One of the ideas I pound the table over on this blog is the concept of a margin of safety. The idea is that every company has a fair value such as a private market value, a sum of the parts, or an industry accepted multiple of a given metric which can be considered an intrinsic value. As outside investors we don't get to see how the sausage is made, so we have to make estimates when we valuing companies. The idea is that if an investor purchases a stock at enough of a discount to the fair market value, or intrinsic value that if one or more estimates are incorrect the investor at worst won't realize a capital loss, and at best will still experience a gain.
One aspect rarely discussed with respect to the margin of safety concept is that a margin of safety also protects an investor against management stupidity. In many, or most cases, managers interests are not aligned with outside shareholders. This is one reason I prefer family-run companies with long operating histories. As a minority shareholder my chances of being taken advantage of are reduced, not eliminated, but reduced.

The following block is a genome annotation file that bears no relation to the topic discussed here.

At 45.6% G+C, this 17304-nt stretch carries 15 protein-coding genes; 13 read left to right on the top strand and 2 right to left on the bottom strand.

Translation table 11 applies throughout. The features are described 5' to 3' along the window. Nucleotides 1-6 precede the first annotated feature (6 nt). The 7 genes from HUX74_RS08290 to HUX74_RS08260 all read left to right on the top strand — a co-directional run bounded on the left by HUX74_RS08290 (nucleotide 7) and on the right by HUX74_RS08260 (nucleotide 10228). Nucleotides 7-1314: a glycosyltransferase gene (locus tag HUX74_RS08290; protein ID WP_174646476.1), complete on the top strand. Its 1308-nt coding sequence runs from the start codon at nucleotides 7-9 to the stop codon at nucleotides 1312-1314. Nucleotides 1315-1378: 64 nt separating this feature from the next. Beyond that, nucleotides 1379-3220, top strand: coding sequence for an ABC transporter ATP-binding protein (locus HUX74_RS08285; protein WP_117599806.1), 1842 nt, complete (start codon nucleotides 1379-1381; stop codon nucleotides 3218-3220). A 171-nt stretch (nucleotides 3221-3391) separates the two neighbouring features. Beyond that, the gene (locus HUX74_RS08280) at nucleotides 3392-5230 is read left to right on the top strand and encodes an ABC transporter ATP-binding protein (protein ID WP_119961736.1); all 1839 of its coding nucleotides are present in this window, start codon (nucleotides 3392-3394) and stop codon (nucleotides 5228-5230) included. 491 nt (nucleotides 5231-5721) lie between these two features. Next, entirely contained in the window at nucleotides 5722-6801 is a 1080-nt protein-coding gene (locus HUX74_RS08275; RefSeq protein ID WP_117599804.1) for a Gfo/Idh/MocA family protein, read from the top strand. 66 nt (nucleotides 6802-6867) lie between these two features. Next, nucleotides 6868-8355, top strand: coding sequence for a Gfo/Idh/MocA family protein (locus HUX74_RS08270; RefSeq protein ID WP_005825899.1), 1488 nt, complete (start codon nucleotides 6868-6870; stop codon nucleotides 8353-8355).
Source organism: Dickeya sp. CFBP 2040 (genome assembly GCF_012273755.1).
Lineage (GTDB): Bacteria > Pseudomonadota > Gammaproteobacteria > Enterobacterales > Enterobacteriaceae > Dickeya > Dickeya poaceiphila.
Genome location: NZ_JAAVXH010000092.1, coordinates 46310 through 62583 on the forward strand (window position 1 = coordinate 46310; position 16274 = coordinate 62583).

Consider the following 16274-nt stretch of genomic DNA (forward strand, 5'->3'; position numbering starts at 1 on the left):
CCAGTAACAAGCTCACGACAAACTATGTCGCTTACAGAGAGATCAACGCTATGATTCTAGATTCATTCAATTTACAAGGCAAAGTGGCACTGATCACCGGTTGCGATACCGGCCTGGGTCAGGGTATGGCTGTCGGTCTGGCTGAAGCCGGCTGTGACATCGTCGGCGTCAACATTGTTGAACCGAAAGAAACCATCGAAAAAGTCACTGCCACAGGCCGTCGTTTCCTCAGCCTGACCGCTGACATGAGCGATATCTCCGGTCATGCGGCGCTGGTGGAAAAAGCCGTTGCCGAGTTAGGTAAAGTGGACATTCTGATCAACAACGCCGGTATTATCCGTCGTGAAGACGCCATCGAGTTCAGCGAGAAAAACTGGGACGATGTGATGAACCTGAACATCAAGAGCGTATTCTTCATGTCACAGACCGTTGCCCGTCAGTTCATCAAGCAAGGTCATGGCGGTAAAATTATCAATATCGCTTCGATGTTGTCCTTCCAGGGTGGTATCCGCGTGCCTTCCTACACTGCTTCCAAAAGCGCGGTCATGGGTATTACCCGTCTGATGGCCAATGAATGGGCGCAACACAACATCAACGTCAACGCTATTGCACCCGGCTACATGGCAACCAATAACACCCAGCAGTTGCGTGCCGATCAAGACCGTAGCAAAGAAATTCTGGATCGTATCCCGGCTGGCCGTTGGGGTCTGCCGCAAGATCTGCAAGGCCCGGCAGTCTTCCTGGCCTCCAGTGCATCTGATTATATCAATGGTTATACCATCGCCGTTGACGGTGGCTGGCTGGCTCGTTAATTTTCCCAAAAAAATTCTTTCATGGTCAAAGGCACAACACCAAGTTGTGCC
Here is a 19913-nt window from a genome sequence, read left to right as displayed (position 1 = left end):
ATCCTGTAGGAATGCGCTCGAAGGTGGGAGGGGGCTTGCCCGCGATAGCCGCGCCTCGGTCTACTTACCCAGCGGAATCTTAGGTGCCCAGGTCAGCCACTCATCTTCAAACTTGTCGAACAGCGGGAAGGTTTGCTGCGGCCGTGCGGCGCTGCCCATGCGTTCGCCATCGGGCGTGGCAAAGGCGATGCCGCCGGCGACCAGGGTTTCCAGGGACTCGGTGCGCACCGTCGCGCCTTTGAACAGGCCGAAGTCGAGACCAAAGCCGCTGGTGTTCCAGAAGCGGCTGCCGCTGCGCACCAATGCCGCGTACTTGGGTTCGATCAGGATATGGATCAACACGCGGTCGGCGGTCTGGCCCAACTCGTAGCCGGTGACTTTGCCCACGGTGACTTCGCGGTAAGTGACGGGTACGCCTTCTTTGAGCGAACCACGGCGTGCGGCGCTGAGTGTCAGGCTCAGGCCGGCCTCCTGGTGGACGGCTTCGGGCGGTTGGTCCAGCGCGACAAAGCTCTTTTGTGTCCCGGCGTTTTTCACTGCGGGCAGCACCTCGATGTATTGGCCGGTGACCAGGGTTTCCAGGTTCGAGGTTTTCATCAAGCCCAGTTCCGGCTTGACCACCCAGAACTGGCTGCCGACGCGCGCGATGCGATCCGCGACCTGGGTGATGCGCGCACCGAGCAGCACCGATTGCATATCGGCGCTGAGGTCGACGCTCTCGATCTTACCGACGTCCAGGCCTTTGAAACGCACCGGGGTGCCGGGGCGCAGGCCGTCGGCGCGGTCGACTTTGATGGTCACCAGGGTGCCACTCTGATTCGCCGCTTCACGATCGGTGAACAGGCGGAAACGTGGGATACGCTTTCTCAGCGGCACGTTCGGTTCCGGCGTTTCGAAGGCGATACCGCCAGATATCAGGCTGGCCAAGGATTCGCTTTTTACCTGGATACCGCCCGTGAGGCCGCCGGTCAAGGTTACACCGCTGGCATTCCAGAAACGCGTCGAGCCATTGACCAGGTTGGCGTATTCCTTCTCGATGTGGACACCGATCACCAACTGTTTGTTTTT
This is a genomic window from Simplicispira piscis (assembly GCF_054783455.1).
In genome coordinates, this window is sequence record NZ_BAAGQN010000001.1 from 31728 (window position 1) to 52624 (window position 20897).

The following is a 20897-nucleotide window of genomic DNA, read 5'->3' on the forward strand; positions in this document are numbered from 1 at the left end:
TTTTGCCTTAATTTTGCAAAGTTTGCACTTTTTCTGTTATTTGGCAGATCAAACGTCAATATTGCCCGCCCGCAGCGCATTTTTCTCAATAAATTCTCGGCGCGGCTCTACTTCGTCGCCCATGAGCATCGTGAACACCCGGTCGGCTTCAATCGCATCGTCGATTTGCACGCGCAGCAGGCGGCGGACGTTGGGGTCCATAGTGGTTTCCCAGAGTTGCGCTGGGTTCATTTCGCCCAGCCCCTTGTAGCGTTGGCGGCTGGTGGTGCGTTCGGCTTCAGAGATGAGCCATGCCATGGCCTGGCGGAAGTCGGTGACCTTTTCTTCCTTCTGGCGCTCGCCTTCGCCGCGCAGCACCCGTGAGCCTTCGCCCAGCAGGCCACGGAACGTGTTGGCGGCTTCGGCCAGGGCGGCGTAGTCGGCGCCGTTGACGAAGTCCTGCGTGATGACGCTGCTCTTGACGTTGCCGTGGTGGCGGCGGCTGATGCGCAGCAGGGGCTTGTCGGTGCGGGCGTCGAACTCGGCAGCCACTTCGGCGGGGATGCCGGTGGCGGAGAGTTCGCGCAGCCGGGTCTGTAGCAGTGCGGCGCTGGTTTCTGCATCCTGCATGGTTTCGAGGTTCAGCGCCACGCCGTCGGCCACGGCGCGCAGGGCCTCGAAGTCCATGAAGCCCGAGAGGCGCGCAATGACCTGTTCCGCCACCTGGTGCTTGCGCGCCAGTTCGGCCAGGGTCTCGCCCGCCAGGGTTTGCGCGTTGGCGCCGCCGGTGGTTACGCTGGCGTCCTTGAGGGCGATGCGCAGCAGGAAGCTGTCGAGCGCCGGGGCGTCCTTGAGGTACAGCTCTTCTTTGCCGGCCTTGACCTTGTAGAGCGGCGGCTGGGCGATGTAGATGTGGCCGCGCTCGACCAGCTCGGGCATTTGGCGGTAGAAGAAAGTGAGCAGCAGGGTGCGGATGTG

Outside shareholders/minority shareholders are the black sheep of the business world. In daily operations at most companies no one is thinking of how to conduct their behavior to maximize shareholder value. In some circles maximizing shareholder value is just another synonym for cutting wages or staffing, neither high ideals. Unless minority shareholders are concentrated catering to their interests and needs is very difficult for a company. A company with 200 shareholders could have 200 different points of view and opinions on what a company should do next. The board of directors is supposed to protect shareholder interests, but it's difficult. Most boards don't know shareholders individually, and they aren't sitting across from them in a conference room like a CEO might be. The result is often boards side with management when a conflict arises.